Would you agree that ministry can mean different things to many people? While the Great Commission should be the heart of any ministry the means to accomplish this is not always agreed upon. This becomes even more muddled when a group consists of different ethnicities or walks of life.
Wanting to disrupt the direction of the small group structure I focused on a ministry vision planning session. This structure consisted of a sit and discuss scripture to mature believers. While this structure has been the norm I believe churches need to be sensitive to the community needs. During this session I challenged the group to list ministry opportunities where they felt a calling to. This allowed me to gauge where their hearts and passions were.
Talk about amazing results!
A young lady proposed a career clothing closet, career services that included resume building, and job interview coaching. Another, a married couple, proposed expanding an already existing benevolence fund. Out of this exercise the group backed three outreach ministries.
Let me walk you through this vision planning session I conducted.
The How-To’s of Vision Planning
1. Generating Ideas
The goal is to have individuals list as many ideas as possible. It is important that each person has a voice in the exercise. Do not allow couples to submit a combined idea. This idea generating will go on for several minutes until each member has provided at least 5 ideas. This gives you a good number of ideas to work off of. Several ideas will appear similar to those previously stated and that’s ok. Record those as well.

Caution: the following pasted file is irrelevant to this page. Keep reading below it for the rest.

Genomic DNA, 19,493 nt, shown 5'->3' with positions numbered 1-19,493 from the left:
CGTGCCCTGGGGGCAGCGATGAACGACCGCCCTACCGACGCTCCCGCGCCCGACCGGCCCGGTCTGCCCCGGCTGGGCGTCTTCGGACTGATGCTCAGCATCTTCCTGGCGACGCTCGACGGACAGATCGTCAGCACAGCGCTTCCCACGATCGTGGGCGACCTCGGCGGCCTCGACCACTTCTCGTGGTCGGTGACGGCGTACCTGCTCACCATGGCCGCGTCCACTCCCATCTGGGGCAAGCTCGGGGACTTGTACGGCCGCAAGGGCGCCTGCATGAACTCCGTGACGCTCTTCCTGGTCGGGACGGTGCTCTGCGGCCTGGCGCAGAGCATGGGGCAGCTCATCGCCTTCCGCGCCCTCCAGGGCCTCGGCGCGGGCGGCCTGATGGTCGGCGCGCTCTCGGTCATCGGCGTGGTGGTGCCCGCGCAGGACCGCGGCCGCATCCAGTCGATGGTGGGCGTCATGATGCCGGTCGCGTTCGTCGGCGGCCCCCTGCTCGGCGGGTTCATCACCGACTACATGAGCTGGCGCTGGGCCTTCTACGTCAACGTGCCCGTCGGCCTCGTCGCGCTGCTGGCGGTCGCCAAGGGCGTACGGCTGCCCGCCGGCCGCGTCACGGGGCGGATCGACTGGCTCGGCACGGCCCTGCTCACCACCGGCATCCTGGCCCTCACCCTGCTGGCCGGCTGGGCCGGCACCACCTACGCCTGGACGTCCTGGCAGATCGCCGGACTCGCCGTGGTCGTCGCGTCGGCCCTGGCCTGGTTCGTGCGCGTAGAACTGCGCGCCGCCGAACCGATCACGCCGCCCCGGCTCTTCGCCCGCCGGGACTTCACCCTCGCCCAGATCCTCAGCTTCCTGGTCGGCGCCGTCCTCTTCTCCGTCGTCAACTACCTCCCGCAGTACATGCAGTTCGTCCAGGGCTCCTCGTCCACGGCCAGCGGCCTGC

*Your focus at this stage is Quantity!*
Word of caution! Do not work logistics out during this initial stage. This can derail the session in a heartbeat. Attendees will try to hash out the details and you need to reign them back in.
2. Priority Ranking
At this stage of the vision planning the goal is to rank the ideas on a scale of 1-4. Number 1 being the most important and 4 the least. It is imperative that an idea not be presented as not important but rather not feasible due to budget, building constraints, etc. This will avoid hurting the owner’s feeling and keep them involved. The host will ask the group to rank the activity and can be recorded by a show of hands.
3. Implementation evaluation
At this stage the group is in the weeds discussing available resources. Here the attendees will focus on the details like available volunteers, room requirements, additional tools, etc. A rule of thumb, any idea with a number one is considered the easiest. This idea can be implemented in less than three month’s time and requires the least resources. A number 4 will be one that would require a larger budget and resources allocation. For example, recalling the resume services. It was voted to be a “1” priority and “1” for ease of implementation.
This was an effective session as the group backed three ideas. The above picture doesn’t include all the generated ideas but trust me there were many! To date, I have organized one session and have participated in two with great results.
Are you ready to challenge your small group? This is fairly easy to lead and consider me a source should you need help. I can be reached at firstname.lastname@example.org.